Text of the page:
Applicants have previously conducted tests of different stator face coatings against Vespel. Vespel SP-211, which is a polymide with 10% Teflon and 15% Graphite as fillers, has been used by applicant for the rotor. This is because the Vespel has the chemical resistance and low friction characteristics of Teflon (fluorocarbon based polymer) but avoids the tendency of Teflon to shed. Other fluorocarbons that do not shed can be used. In the tests, applicants used rotors with coatings of titanium nitride, chromium oxide, and other hard materials against the Vespel, but found that the lifetime was only slightly greater than for stainless steel. Only when applicant used the Tungsten Carbide/Carbon coating, did the lifetime increase by at least an order of magnitude. It is noted that the Balinit C Tungsten Carbide/Carbon coating has been used to coat metal cutting tools such as twist drills, and to coat components that slide against steel parts such as gears, pistons, and rollers in industrial machines. Applicant does not know of any use of a Tungsten Carbide/Carbon coating against a fluorocarbon polymer.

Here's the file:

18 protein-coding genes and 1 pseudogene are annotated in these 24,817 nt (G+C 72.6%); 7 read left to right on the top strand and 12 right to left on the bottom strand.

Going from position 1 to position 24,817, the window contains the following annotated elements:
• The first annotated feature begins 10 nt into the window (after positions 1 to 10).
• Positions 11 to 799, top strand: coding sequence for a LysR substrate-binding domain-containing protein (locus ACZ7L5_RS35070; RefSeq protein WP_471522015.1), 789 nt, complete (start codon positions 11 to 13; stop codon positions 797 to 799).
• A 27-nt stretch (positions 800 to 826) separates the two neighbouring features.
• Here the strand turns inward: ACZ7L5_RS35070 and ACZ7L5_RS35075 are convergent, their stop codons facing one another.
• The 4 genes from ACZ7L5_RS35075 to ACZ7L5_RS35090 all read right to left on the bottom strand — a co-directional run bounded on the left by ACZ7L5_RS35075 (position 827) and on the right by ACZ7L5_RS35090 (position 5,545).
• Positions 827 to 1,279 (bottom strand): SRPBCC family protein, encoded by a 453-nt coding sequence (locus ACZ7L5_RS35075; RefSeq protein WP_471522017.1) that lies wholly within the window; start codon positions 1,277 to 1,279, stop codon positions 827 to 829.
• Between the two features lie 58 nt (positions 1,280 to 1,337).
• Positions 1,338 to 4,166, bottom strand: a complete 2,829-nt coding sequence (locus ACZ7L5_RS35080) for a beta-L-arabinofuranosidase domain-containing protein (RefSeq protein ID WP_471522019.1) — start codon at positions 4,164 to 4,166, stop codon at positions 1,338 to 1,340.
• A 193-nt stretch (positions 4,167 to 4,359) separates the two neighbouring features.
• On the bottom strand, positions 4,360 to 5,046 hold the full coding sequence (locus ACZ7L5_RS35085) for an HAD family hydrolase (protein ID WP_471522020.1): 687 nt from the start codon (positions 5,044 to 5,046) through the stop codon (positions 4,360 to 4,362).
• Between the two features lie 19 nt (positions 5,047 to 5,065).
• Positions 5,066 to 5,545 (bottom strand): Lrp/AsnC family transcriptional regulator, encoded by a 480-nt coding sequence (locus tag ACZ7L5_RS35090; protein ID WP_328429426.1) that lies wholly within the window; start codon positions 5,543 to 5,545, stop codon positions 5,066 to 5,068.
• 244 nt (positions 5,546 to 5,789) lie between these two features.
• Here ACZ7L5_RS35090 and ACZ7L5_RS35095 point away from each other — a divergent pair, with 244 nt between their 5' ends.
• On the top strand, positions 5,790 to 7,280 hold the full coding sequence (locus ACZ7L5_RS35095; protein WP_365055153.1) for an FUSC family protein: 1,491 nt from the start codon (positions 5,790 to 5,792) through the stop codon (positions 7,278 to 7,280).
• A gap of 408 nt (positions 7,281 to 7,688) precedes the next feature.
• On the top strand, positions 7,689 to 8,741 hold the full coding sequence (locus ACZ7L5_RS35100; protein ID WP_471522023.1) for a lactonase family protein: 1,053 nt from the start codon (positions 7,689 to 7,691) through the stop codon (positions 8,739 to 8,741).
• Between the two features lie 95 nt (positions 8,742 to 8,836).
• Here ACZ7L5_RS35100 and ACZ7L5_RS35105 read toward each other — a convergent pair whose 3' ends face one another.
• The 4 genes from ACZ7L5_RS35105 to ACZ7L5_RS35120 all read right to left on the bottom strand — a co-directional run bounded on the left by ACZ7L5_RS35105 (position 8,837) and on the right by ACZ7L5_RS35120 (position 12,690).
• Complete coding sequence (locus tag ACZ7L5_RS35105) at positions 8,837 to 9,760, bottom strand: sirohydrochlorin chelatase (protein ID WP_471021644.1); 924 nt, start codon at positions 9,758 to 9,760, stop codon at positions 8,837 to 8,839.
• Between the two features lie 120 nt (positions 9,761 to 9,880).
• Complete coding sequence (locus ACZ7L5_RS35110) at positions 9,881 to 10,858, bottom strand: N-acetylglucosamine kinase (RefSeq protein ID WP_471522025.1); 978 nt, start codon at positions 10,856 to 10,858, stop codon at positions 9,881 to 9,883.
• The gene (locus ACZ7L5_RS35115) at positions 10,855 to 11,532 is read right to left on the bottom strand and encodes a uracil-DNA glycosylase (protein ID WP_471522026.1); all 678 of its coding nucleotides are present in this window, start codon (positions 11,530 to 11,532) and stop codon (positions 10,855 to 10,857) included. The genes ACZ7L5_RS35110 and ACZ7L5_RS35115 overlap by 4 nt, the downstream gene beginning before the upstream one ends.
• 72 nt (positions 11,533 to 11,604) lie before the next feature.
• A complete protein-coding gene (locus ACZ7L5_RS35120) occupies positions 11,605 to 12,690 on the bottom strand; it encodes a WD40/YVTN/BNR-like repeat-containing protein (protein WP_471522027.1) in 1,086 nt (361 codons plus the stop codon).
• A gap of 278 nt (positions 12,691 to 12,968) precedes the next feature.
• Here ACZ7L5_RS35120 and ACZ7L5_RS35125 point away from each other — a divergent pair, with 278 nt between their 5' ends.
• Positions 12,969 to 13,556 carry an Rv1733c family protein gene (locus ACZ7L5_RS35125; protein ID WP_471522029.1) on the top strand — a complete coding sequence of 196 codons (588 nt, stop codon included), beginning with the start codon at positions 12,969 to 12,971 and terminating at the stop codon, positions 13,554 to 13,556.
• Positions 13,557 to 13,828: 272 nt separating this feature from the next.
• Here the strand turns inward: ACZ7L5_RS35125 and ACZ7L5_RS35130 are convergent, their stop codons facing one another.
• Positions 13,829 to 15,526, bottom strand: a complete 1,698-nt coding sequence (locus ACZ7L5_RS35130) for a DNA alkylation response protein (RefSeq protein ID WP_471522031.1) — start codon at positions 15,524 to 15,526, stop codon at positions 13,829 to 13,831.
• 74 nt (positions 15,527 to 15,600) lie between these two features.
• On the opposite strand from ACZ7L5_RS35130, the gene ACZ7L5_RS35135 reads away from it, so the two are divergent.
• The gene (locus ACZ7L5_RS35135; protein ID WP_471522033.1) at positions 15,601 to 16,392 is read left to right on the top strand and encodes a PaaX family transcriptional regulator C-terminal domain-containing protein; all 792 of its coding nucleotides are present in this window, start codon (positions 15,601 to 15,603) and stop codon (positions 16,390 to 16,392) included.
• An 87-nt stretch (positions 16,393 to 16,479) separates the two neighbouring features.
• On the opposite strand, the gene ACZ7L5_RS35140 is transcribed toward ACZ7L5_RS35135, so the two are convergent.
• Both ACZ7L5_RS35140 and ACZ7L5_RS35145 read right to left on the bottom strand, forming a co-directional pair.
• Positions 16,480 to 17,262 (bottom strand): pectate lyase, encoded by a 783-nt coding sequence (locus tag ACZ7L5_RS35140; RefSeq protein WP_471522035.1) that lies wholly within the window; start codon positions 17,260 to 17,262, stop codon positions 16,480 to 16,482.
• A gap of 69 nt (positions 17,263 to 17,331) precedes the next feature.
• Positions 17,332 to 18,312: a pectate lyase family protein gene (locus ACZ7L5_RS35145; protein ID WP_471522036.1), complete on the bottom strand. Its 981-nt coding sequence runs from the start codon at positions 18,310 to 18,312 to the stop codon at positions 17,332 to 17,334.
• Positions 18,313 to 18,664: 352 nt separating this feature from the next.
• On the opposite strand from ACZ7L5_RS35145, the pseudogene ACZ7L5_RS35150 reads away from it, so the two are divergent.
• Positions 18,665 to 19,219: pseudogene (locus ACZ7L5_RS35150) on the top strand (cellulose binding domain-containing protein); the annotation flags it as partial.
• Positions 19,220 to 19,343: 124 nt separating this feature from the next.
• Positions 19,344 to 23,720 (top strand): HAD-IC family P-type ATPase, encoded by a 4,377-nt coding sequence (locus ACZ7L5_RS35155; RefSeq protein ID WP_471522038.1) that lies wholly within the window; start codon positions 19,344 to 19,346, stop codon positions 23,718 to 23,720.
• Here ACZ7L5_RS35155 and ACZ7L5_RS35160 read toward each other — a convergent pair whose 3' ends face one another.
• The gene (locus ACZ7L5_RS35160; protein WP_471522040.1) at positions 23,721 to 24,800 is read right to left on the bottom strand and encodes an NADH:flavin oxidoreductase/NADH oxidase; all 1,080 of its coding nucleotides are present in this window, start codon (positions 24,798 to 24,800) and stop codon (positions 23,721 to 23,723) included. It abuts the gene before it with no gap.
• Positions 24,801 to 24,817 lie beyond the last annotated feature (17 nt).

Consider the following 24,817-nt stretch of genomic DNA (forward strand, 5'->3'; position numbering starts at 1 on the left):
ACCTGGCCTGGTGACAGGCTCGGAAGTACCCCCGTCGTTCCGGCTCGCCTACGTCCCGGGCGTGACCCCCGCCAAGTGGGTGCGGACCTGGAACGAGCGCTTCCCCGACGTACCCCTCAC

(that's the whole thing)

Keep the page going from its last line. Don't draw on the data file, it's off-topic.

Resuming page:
It may be noted that the force with which the stator is pressed against the rotor at the interface, can be varied so the pressure of the stator against the rotor is slightly more (e.g. 50 psi more) than the pressure at which fluid passes through the valve.
 It is noted that for fluid switching valves of the present invention, the passages in the stator each have a diameter of less than 0.25 inch, and usually no more than 0.1 inch, to minimize the amount of fluid that is carried. Also, the valves are able to operate at pressures of over 100 psi.